From the BEA News Release this morning:
The U.S. net international investment position at year end 2004 was -$2,484.2 billion (preliminary) with direct investment valued at current cost, as the value of foreign investments in the United States exceeded the value of U.S. investments abroad (table 1). At year end 2003, the U.S. net international investment position was -$2,156.7 billion (revised). The -$327.5 billion change in the net investment position from yearend 2003 to year end 2004 was largely due to substantial net foreign purchases of U.S. Treasury securities and U.S. corporate bonds. The impact of these net purchases was partly offset by appreciation of most foreign currencies against the U.S. dollar, which raised the dollar value of U.S.-owned assets abroad, especially of U.S.-owned foreign stocks. In addition, increases in stock market prices raised the value of U.S. holdings of foreign stocks somewhat more than they raised the value of foreign holdings of U.S. stocks.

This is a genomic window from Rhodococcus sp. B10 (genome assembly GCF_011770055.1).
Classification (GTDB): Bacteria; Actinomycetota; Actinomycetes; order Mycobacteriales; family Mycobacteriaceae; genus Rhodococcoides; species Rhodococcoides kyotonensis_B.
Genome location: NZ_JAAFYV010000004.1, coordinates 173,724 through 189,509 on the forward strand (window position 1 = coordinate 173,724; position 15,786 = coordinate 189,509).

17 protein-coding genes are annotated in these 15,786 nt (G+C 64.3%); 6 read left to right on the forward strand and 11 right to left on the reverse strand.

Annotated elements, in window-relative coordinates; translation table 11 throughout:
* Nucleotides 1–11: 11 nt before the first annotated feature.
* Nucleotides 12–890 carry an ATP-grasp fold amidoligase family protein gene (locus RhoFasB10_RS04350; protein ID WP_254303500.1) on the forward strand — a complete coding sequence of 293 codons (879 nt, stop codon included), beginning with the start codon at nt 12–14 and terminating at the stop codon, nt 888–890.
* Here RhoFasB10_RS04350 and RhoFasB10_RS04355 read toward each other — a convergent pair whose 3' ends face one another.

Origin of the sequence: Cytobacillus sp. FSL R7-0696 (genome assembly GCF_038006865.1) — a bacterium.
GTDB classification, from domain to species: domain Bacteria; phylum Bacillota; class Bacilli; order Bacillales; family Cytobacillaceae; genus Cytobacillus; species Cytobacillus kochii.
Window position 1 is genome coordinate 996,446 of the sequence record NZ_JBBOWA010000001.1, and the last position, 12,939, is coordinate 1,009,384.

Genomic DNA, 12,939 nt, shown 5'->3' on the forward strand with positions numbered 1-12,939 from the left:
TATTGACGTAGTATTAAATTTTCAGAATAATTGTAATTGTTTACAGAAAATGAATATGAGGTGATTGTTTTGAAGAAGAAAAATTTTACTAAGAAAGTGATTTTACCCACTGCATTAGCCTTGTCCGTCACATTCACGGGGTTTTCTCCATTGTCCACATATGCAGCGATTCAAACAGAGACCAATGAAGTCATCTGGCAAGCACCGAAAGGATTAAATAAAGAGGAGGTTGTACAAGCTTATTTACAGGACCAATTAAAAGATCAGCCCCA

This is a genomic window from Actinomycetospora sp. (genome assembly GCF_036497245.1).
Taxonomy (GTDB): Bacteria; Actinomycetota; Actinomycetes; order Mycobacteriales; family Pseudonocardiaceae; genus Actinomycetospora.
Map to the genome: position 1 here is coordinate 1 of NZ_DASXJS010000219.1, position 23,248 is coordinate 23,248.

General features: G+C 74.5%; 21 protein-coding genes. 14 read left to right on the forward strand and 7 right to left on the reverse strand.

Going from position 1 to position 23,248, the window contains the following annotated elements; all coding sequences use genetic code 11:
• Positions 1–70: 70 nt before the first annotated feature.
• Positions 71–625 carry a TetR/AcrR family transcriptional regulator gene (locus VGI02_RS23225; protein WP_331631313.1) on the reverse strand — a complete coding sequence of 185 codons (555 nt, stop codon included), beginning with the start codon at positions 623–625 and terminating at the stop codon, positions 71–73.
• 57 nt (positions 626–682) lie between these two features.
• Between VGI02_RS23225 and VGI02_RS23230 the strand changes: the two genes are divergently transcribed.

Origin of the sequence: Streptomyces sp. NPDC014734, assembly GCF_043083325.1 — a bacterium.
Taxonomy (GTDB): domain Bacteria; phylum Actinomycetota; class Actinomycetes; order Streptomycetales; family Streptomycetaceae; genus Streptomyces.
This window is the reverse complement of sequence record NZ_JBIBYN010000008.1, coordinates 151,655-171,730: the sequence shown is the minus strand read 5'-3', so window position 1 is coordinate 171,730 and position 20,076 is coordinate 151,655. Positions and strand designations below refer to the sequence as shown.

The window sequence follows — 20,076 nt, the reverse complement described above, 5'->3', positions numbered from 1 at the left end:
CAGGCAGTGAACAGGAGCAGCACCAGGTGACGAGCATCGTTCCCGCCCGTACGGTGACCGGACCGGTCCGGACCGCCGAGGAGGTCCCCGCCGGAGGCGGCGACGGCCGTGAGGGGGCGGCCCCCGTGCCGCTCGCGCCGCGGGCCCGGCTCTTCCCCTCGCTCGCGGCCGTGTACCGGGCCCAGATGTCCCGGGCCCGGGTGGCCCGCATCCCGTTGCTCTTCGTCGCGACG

That debt substantial reflects investments in financial assets (US stocks, bonds etc). In direct investment, the US position is positive (we own more physical assets in other countries than foreigner own in the US). According to my calculations, that direct investment jumped from $476.65 billion in 2003 to $658.51 billion in 2004.
This could be good or bad, depending on how you look at it. The good part is that direct investment helps to offset some of the debt we own the rest of the world. The bad is that it shows that we continue to invest a large portion of our resources in hard (productive?) assets abroad. Unclear, however, whether this jump is due to currency changes (see above), investment in non-productive assets (second homes) or in foreign plant and equipment.
Earlier this year, BEA released direct investment statistics showing that US direct investment abroad increased from $119,41 billion in 2003 to $229.29 billion in 2004. Foreign direct investment into the US jumped from $56.83 billion in 2003 to $95.86 billion in 2004.